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United States Department of Agriculture

Agricultural Research Service

Title: Atmospheric Emissions and the Fate of Estradiol, Testosterone, Salmonella and Campylobacter from Poultry Litter Applications

Authors
item Sharpe, Ronald
item Schomberg, Harry
item Harper, Lowry
item Endale, Dinku
item Jenkins, Michael
item Franzluebbers, Alan

Submitted to: U.S. Poultry and Egg
Publication Type: Abstract Only
Publication Acceptance Date: October 6, 2003
Publication Date: October 6, 2003
Citation: Sharpe, R.R., Schomberg, H.H., Harper, L.A., Endale, D.M., Jenkins, M., Franzluebbers, A.J. 2003. Atmospheric emissions and the fate of estradiol, testosterone, Salmonella and Campylobacter from poultry litter applications. U.S. Poultry and Egg.

Technical Abstract: The production of over 4 billion poultry in the Southeastern United States results in the management of more than 4 million tons of feces and litter each year. This research determined gaseous emissions of ammonia associated with the land application of chicken litter and the presence and concentration of pathogenic bacteria and sex hormones. Ammonia losses to the atmosphere ranged from 5 to 23 lb per acre (3 to 24 percent of applied nitrogen) during the winter and summer, respectively. The largest losses occurred during hot, dry, windy conditions. Losses of 24 percent of the applied ammonia could result in nitrogen deficiency in the crop and could potentially be harmful to the environment. Precipitation of 0.7 inches essentially halted ammonia losses to the atmosphere. Levels of pathogens, fecal indicator organisms, and the sex hormones varied between different sources of poultry litter. There were no culturable salmonella or campylobacter in the poultry litter but the litter did contain the sex hormones estradiol and testosterone. The poultry litter applications did not appear to increase levels of hormones in the surface soil but rainfall resulted in increased levels of estradiol and testosterone in runoff when litter application was followed within a few weeks by the rain.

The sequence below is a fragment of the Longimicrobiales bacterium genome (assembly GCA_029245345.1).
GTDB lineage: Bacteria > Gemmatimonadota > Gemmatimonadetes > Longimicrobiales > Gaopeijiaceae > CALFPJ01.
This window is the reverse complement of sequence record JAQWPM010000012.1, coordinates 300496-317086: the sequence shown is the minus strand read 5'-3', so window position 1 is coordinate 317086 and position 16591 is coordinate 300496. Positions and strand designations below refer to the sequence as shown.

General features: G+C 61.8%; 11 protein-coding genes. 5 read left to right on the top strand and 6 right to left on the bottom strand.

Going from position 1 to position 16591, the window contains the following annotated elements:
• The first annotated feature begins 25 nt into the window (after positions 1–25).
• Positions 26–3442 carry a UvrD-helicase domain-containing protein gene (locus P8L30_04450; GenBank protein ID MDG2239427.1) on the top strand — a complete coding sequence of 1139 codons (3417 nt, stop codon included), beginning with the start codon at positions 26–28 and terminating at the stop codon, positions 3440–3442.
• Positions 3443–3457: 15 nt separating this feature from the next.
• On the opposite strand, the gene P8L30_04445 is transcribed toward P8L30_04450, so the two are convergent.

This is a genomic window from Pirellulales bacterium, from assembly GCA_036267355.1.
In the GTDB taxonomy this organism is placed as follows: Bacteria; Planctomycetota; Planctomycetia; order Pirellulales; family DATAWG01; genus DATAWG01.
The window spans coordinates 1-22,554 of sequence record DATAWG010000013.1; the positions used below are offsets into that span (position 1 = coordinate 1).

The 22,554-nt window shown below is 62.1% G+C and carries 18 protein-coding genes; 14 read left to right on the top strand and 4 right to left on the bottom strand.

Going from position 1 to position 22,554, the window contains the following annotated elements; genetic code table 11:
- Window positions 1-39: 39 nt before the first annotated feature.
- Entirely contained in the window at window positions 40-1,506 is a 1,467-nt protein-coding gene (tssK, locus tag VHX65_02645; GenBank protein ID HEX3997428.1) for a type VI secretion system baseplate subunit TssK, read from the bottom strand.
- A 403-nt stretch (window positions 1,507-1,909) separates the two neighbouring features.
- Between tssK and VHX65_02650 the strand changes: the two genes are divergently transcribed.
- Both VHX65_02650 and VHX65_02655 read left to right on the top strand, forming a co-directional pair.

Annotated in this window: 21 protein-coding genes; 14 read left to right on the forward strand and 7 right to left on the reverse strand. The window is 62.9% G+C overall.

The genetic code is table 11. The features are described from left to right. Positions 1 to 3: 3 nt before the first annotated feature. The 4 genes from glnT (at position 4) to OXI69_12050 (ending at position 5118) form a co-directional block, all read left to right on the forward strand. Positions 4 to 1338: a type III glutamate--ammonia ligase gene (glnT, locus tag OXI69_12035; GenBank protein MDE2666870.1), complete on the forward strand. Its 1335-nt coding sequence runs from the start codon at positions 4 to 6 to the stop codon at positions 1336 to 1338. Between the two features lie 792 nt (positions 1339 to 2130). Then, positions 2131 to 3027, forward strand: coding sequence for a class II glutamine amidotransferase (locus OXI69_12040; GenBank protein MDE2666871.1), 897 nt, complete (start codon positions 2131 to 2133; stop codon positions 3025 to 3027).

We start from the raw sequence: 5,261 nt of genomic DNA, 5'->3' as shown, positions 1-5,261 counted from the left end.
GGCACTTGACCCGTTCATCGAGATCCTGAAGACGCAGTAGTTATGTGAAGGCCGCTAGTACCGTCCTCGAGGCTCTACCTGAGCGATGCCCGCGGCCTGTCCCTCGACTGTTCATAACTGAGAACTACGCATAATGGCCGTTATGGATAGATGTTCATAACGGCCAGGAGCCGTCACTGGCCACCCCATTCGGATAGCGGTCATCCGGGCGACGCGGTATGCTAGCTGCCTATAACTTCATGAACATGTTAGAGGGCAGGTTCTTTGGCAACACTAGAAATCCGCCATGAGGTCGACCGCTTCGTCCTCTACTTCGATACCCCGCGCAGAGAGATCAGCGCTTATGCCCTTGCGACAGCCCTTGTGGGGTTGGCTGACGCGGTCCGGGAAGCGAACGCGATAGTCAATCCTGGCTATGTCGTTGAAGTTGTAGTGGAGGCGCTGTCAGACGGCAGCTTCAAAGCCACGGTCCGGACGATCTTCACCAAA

Last Modified: 10/24/2014
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